We rank 49th in Intelligent.com’s 2019 Best and Worst States for Education report.
A few percentages illustrate the reasons for these low rankings. In South Carolina, only 36 percent of children enter kindergarten ready to learn.
That situation continues throughout the grades, until by the end of K-12, only 81 percent of students graduate, and only 42 percent of South Carolina high school graduates are college-ready in English; 30 percent in reading; 24 percent in math; and 20 percent in science, as indicated by the ACT exam taken by all high school graduates in 2018.
Only 14 percent of graduates demonstrated college-readiness in every subject area on the exam, especially troubling since 63 percent of the state’s high school graduates aspire to attain a four-year or higher college degree. In reality, however, according to census data, reality falls short of the aspiration: Just 25 percent of South Carolinans have a college degree; 8 percent have an associate’s degree, and 9 percent have a post-graduate or professional degree.
In the state’s public four-year institutions of higher education in 2019, 63 percent of students at South Carolina universities graduated within six years. At the state’s two-year institutions, however, only 17 percent of students completed a degree within three years.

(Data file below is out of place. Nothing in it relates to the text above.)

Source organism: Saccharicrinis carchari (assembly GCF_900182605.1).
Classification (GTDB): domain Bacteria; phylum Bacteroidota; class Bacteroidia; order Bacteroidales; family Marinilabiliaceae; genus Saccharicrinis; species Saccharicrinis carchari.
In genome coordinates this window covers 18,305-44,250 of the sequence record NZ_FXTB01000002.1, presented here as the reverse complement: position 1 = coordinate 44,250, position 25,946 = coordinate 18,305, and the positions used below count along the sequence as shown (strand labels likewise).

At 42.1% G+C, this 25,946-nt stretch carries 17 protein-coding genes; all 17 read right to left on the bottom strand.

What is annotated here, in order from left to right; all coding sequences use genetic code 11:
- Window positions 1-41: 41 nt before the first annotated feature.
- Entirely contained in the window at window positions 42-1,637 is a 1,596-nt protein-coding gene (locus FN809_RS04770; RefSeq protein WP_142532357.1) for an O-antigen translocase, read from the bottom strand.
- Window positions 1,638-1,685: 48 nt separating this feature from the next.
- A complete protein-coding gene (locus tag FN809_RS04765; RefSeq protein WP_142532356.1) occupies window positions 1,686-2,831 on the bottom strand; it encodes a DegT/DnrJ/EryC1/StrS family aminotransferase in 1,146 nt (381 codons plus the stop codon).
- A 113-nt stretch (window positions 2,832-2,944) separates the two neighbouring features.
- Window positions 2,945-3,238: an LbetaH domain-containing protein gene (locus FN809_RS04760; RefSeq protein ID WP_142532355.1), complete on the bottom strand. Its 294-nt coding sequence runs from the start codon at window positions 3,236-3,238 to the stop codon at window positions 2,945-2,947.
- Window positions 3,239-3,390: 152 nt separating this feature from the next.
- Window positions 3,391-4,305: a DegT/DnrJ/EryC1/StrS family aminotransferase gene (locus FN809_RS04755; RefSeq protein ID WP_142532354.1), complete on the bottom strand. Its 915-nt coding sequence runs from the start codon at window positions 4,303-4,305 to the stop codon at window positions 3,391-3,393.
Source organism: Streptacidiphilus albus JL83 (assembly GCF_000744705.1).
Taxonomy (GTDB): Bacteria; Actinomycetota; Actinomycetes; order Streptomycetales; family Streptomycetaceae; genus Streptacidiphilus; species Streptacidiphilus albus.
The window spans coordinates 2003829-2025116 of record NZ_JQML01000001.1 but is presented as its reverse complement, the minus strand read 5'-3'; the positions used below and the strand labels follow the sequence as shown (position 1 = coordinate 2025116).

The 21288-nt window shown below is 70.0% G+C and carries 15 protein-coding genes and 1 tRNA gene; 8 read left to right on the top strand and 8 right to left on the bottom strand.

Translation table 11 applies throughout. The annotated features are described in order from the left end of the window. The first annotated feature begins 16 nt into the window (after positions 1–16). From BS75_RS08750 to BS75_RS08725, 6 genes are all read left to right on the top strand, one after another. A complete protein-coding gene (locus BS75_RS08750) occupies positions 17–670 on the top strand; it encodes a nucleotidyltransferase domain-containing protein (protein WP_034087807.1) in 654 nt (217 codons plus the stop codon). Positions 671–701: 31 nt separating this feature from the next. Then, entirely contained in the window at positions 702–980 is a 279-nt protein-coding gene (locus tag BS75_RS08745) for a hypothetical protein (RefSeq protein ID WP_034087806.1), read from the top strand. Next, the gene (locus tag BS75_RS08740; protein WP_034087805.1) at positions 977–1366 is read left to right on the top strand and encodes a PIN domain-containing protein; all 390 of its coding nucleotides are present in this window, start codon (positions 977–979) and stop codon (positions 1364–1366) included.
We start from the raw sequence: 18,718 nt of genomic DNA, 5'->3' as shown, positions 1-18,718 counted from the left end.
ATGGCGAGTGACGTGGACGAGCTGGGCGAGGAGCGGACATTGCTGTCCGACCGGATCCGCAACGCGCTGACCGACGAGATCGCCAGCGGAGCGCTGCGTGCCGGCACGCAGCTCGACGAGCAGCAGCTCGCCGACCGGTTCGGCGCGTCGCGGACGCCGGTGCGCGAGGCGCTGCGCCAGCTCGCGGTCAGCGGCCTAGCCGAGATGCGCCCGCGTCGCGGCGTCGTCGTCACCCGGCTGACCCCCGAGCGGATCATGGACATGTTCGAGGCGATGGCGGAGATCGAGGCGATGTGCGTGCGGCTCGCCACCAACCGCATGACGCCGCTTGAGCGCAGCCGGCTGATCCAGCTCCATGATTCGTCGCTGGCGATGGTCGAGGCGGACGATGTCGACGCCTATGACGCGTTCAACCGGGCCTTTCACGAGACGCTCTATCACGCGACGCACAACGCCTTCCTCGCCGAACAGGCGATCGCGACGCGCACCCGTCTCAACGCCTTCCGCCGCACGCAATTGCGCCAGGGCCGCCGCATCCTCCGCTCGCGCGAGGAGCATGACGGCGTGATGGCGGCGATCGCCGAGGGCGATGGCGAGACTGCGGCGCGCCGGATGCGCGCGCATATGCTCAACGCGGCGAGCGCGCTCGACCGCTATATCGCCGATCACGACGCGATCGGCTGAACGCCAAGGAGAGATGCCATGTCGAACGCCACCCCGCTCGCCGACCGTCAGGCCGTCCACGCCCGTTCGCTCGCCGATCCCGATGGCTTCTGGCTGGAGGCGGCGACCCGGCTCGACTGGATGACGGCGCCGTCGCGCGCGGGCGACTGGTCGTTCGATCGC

If we look more closely at the education picture, we cannot avoid the evidence that Republicans have systematically neglected the education of African-American children and children in poverty. On the 2019 National Assessment of Educational Progress, South Carolina’s Black children scored significantly lower than white children in every area, including 4th grade reading, in which Black children’s scores averaged 199 and whites averaged 229. In the Greenville County School District, the achievement gap between Black and white students is 2.5 grade levels. In Charleston, the gap is 3.6 grades.
Various policies contribute to the desperate situation in SC schools, including abysmal teacher pay. Teachers’ starting pay in 2020 averages $33,148 per year, and is 47th worst in the nation. Across time, salaries have been headed in the wrong direction. As of 2018, SC teacher pay overall had declined 6.6 percent since 2000, when adjusted for inflation, and was 42nd worst in the nation. In addition, the basic funding mechanisms for SC school districts were created in 1977. The 43-year-old formulas outdated, overly complex, and ultimately inequitable, magnifying differences in resources between affluent districts and those in high-poverty areas.
Since the GOP has dominated virtually every facet of our state government for the previous 30 years, South Carolina’s abysmal public education rankings ARE the Republican Record on education. In 2020, while controlling both houses of the legislature as usual, the S.C. GOP had a chance to improve our state’s education system. Republicans squandered that chance, by excluding teachers from participation in writing a bill, and failing to successfully collaborate with fellow GOP legislators. The bill that once held significant promise for substantive change, is now dead and will have to start anew with the next legislative session.
While the current situation may seem hopeless, we have a choice. South Carolina’s students are as capable of learning as the those in states that sit at the top of the education rankings. The difference is leadership.